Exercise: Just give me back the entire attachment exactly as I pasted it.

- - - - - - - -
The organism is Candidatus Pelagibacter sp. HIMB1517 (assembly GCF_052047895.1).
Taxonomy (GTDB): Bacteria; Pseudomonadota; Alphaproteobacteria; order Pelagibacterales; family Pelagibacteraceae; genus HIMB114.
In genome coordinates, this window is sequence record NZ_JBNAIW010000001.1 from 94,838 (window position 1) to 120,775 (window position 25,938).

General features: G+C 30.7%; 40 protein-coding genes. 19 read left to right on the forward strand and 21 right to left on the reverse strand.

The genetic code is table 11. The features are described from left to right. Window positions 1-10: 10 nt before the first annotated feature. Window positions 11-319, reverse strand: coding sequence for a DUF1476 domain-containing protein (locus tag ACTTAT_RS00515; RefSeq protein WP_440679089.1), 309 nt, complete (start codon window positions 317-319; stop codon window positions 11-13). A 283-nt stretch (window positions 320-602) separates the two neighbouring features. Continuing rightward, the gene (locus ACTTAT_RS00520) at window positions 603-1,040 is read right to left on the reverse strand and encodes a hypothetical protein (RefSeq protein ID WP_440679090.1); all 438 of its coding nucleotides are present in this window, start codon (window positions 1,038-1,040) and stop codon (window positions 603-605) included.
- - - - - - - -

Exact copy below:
The organism is Candidatus Pelagibacter sp. HIMB1517 (assembly GCF_052047895.1).
Taxonomy (GTDB): Bacteria; Pseudomonadota; Alphaproteobacteria; order Pelagibacterales; family Pelagibacteraceae; genus HIMB114.
In genome coordinates, this window is sequence record NZ_JBNAIW010000001.1 from 94,838 (window position 1) to 120,775 (window position 25,938).

General features: G+C 30.7%; 40 protein-coding genes. 19 read left to right on the forward strand and 21 right to left on the reverse strand.

The genetic code is table 11. The features are described from left to right. Window positions 1-10: 10 nt before the first annotated feature. Window positions 11-319, reverse strand: coding sequence for a DUF1476 domain-containing protein (locus tag ACTTAT_RS00515; RefSeq protein WP_440679089.1), 309 nt, complete (start codon window positions 317-319; stop codon window positions 11-13). A 283-nt stretch (window positions 320-602) separates the two neighbouring features. Continuing rightward, the gene (locus ACTTAT_RS00520) at window positions 603-1,040 is read right to left on the reverse strand and encodes a hypothetical protein (RefSeq protein ID WP_440679090.1); all 438 of its coding nucleotides are present in this window, start codon (window positions 1,038-1,040) and stop codon (window positions 603-605) included.